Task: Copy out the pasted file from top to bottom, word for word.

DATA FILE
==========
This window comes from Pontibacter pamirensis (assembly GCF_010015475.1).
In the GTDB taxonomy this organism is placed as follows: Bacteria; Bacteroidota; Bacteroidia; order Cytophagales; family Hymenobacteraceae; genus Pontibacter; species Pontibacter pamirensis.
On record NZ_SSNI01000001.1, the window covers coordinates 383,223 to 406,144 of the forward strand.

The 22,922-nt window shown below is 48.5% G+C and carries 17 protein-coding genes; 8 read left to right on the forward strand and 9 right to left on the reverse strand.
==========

This window comes from Pontibacter pamirensis (assembly GCF_010015475.1).
In the GTDB taxonomy this organism is placed as follows: Bacteria; Bacteroidota; Bacteroidia; order Cytophagales; family Hymenobacteraceae; genus Pontibacter; species Pontibacter pamirensis.
On record NZ_SSNI01000001.1, the window covers coordinates 383,223 to 406,144 of the forward strand.

The 22,922-nt window shown below is 48.5% G+C and carries 17 protein-coding genes; 8 read left to right on the forward strand and 9 right to left on the reverse strand.